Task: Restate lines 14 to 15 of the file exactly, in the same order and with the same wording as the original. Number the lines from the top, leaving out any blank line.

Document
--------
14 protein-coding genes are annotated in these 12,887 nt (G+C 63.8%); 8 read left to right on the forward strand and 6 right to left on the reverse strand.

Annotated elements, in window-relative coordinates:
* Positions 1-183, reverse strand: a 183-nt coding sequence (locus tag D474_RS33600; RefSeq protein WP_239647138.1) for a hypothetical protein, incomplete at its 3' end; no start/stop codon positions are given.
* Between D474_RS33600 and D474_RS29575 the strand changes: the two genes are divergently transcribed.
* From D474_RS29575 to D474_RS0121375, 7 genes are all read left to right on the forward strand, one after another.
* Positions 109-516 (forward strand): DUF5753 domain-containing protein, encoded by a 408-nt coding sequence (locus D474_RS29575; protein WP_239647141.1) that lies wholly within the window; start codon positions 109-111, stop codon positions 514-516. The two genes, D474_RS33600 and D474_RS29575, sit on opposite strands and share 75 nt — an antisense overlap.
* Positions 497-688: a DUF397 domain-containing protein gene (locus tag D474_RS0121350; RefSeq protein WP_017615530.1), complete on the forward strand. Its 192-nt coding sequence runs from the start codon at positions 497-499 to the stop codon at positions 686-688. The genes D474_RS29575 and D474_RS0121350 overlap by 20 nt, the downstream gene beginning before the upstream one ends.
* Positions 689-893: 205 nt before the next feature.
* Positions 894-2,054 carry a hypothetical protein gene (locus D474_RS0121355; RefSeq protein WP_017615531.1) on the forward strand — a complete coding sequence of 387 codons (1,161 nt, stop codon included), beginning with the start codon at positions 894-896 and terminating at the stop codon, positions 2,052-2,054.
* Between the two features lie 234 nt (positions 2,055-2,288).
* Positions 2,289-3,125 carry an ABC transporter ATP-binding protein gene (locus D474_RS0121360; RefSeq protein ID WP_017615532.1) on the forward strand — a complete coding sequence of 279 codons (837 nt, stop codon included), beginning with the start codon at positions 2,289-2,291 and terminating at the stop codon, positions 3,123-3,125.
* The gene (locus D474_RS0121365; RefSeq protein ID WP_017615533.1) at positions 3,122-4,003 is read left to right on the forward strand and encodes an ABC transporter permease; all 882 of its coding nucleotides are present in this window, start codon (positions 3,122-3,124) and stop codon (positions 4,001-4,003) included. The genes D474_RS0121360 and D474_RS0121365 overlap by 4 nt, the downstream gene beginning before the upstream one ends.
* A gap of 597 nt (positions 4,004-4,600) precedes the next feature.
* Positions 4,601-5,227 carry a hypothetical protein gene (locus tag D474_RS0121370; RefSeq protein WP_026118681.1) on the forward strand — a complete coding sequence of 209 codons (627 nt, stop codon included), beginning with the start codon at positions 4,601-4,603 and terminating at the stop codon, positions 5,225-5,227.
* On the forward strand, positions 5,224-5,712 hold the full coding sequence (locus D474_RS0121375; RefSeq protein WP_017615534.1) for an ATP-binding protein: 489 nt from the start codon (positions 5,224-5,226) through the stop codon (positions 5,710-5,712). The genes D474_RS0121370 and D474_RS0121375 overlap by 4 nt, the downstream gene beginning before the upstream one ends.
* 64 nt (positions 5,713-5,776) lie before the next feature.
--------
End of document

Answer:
* Positions 4,601-5,227 carry a hypothetical protein gene (locus tag D474_RS0121370; RefSeq protein WP_026118681.1) on the forward strand — a complete coding sequence of 209 codons (627 nt, stop codon included), beginning with the start codon at positions 4,601-4,603 and terminating at the stop codon, positions 5,225-5,227.
* On the forward strand, positions 5,224-5,712 hold the full coding sequence (locus D474_RS0121375; RefSeq protein WP_017615534.1) for an ATP-binding protein: 489 nt from the start codon (positions 5,224-5,226) through the stop codon (positions 5,710-5,712). The genes D474_RS0121370 and D474_RS0121375 overlap by 4 nt, the downstream gene beginning before the upstream one ends.